Australian Statement to the World Conference on Disaster Reduction


Speaker: Australia's Ambassador to Japan, Mr Murray McLean

Kobe, Japan

19 January 2005

Mr President, distinguished delegates.

The work of this conference has been brought into sharp relief by the tragic consequences of the Indian Ocean Tsunami.

In the wake of this tragedy, the Australia Government has committed to date one billion dollars to the Australia-Indonesia Partnership for Reconstruction and Development, 60 million dollars to other regional relief efforts, and a half million dollars to the flash appeal to assist the Seychelles.

We were also able to respond quickly and practically on the ground, deploying medical and victim identification teams, defence force field hospitals and rescue teams.

Furthermore, there has also been an outpouring of support from the Australian people, with private donations to the relief effort well over one hundred and fifty million dollars.

Sadly, there will inevitably be further natural disasters. Once again it might be a tsunami. It could happen again in the Indian Ocean. Or it might be in the Pacific or elsewhere. Or we might need to respond to a cyclone, volcanic eruption, drought or flood. Just a few days ago tragedy struck in Australia where bushfires wrought a sad toll in casualties and destruction.

So, while, quite properly, the international community is focussed on the Indian Ocean tsunami, we are obliged at this conference to remember that disasters come in many forms; that they strike in many different places; and that there is no one single prevention and mitigation response that can cover all contingencies.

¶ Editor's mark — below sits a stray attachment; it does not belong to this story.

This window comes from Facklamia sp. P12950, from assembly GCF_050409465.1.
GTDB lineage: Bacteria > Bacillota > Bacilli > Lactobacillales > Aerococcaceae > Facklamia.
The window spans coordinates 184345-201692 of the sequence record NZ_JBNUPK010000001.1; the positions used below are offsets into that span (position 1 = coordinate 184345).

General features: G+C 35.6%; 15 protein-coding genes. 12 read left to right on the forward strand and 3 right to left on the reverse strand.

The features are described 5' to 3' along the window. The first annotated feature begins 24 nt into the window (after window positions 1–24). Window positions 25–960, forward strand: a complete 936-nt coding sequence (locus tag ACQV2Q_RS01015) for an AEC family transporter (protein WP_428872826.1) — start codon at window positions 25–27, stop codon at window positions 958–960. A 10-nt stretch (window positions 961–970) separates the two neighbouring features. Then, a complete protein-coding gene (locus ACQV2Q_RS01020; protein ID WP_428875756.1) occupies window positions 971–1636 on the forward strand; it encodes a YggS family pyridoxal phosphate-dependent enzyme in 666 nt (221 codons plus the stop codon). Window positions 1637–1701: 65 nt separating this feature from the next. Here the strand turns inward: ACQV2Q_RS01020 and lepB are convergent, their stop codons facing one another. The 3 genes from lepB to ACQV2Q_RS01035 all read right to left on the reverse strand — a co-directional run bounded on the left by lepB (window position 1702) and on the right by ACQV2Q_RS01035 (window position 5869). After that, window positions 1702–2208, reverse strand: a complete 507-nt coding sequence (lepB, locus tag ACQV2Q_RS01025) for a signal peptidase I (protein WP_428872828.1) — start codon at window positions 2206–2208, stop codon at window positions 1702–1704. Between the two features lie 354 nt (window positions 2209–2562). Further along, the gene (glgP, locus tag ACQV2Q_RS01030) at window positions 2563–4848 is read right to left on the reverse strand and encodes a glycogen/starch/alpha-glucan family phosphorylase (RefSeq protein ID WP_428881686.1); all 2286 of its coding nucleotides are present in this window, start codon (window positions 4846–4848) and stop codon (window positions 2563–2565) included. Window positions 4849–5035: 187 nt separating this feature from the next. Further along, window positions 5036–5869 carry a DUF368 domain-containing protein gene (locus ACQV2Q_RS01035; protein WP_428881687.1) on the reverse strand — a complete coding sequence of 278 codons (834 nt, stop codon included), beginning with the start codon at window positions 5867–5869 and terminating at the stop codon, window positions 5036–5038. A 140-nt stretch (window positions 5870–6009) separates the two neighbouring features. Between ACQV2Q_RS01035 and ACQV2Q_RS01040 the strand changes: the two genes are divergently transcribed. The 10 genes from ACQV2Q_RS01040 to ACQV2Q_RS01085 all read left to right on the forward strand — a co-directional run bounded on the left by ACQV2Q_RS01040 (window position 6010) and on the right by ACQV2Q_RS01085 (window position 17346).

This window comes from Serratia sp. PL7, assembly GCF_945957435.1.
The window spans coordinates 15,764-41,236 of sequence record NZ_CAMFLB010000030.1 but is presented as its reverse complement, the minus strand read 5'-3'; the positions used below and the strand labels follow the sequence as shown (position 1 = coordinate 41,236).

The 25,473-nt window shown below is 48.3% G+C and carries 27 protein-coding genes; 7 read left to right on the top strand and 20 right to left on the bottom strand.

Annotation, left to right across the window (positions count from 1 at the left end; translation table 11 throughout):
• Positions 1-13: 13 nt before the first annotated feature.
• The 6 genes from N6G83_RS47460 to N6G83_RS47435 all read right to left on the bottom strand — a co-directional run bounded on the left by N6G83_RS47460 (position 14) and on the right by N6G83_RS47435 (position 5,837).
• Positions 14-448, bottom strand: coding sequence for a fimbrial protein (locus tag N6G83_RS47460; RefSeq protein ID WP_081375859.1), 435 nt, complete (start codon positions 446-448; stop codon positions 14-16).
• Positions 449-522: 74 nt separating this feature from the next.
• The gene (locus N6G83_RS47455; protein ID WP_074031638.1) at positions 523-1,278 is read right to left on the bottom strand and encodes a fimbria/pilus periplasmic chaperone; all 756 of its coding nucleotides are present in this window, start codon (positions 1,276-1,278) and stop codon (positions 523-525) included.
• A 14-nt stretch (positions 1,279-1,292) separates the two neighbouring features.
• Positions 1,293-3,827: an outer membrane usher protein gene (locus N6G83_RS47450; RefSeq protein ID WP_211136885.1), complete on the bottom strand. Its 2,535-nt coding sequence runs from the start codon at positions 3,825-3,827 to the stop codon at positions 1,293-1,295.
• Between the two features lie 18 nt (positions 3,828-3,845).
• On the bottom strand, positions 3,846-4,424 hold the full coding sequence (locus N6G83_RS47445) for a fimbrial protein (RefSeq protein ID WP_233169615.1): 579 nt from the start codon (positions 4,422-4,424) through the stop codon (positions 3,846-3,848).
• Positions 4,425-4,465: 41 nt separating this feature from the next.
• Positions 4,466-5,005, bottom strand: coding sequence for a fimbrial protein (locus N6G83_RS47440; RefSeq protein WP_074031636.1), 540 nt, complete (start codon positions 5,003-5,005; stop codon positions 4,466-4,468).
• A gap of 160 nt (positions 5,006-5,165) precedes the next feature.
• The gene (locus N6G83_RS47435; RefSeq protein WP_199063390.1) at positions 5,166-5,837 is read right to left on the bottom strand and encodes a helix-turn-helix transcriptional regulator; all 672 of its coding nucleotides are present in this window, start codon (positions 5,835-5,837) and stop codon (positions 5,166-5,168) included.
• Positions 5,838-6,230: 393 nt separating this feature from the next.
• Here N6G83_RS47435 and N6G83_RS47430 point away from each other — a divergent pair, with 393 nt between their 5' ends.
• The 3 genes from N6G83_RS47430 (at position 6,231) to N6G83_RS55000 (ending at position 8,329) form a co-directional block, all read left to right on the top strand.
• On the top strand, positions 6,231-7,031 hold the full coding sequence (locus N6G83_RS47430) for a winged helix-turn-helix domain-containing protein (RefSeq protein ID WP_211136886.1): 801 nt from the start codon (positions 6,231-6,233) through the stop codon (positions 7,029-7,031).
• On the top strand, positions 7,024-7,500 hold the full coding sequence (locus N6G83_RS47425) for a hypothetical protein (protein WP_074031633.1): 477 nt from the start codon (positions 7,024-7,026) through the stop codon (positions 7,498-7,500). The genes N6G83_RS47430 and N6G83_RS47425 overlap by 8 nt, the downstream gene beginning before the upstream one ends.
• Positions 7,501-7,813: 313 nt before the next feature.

Australia is a country with a unique perspective on, and experience with a range of natural disasters. As an island continent we face some of the harshest and most variable weather in the world. And we have many remote communities. Our shores are lapped by both the Pacific Ocean and the Indian Ocean. As a country we must be prepared for a range of natural disasters from cyclones and floods, to droughts and bushfires - as well as tsunamis.

It follows from this that we have a long and very diverse experience in disaster risk reduction and response, both domestically and in our region. For example, in the last decade we have helped Papua New Guinea respond to a tsunami, droughts, and the Rabaul volcanic eruption and in the Pacific and South East Asia we have helped with recovery from major cyclones and flooding.

May I share briefly, several perspectives that flow from Australia's own experience with preparing for and responding to disasters.

First, technical responses are necessary, but alone they are not enough in disaster reduction.

Technical solutions must go hand in hand with the development of good policy, political commitment, institutions, capacity building and - importantly - the development of community based responses.